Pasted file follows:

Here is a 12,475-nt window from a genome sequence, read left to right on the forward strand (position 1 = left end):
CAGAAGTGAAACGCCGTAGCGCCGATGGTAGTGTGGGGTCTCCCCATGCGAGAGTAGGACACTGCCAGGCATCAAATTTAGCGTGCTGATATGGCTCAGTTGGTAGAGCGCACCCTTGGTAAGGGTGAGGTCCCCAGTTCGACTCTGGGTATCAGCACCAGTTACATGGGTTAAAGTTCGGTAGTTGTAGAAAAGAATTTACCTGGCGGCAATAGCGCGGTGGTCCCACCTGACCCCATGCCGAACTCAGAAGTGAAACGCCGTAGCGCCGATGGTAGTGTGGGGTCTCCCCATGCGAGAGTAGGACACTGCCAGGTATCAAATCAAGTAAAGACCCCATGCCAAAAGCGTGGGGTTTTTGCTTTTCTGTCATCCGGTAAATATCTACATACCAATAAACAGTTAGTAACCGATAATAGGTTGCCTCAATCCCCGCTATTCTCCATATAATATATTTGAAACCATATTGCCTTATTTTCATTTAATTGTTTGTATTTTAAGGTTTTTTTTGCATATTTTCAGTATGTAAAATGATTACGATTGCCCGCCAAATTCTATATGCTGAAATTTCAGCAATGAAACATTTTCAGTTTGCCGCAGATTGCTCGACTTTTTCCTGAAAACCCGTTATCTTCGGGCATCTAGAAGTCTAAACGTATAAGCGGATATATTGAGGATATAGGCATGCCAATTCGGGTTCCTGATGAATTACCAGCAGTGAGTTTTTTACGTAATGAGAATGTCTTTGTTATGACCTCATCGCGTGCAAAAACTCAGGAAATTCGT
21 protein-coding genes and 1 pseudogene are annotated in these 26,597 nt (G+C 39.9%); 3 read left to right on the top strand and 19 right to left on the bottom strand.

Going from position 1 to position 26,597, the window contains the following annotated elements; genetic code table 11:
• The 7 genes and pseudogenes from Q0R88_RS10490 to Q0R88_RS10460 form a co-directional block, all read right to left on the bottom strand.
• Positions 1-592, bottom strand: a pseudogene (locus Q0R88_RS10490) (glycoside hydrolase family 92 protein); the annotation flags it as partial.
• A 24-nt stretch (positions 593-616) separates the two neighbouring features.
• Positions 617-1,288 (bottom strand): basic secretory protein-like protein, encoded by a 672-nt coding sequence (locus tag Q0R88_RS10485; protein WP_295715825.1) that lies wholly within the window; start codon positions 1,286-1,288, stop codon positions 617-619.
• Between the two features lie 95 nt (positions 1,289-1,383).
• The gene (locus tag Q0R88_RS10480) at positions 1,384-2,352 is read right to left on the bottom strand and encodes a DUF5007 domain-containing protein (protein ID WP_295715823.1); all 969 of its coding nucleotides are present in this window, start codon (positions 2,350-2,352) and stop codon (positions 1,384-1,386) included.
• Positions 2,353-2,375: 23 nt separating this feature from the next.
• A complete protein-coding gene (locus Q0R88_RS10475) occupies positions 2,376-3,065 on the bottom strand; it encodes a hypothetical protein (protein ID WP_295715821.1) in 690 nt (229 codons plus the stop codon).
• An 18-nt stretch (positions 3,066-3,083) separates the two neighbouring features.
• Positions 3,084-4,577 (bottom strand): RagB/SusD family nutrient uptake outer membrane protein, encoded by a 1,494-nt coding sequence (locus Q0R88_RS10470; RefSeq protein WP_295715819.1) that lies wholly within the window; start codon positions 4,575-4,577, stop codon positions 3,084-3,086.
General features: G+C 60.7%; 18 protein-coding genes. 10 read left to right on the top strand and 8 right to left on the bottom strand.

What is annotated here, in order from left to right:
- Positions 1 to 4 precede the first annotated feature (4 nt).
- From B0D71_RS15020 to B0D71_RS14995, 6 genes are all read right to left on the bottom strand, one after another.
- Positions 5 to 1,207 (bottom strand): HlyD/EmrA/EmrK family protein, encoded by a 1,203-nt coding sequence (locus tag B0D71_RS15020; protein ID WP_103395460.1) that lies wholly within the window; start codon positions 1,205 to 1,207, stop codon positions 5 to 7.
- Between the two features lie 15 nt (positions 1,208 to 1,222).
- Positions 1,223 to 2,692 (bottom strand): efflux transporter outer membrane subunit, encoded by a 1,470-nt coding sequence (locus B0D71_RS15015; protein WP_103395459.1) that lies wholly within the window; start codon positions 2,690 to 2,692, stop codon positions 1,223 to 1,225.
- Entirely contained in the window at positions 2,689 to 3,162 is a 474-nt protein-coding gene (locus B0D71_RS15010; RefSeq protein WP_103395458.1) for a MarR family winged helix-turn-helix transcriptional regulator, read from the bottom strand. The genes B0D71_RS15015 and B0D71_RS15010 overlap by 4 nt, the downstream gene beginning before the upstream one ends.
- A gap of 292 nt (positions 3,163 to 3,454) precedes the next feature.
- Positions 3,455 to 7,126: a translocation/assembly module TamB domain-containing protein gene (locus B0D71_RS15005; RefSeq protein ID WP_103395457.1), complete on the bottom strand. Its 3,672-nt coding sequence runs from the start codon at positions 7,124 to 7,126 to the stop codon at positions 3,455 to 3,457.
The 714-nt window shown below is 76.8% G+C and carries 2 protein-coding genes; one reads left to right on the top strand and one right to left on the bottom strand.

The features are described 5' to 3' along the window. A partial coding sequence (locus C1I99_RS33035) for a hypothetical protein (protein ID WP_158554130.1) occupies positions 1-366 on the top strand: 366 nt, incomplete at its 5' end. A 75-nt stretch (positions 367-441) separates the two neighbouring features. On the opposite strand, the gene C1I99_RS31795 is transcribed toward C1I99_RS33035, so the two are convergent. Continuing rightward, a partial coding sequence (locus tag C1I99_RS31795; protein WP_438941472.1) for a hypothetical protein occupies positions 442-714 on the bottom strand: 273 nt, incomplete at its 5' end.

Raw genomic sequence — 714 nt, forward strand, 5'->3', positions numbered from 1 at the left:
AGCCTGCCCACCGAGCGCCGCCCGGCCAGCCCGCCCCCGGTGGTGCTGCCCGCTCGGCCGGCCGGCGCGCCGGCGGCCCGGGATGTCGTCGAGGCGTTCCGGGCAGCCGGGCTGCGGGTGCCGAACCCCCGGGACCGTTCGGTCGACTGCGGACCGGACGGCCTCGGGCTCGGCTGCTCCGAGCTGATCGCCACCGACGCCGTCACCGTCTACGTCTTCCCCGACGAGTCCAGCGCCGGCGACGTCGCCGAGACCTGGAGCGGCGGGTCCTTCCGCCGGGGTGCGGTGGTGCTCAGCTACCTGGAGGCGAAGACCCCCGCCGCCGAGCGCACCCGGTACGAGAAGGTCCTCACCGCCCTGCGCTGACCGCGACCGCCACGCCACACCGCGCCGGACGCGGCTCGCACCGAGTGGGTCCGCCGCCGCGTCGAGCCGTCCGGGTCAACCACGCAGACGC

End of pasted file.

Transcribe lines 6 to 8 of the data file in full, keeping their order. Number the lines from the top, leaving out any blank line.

• Positions 1-592, bottom strand: a pseudogene (locus Q0R88_RS10490) (glycoside hydrolase family 92 protein); the annotation flags it as partial.
• A 24-nt stretch (positions 593-616) separates the two neighbouring features.
• Positions 617-1,288 (bottom strand): basic secretory protein-like protein, encoded by a 672-nt coding sequence (locus tag Q0R88_RS10485; protein WP_295715825.1) that lies wholly within the window; start codon positions 1,286-1,288, stop codon positions 617-619.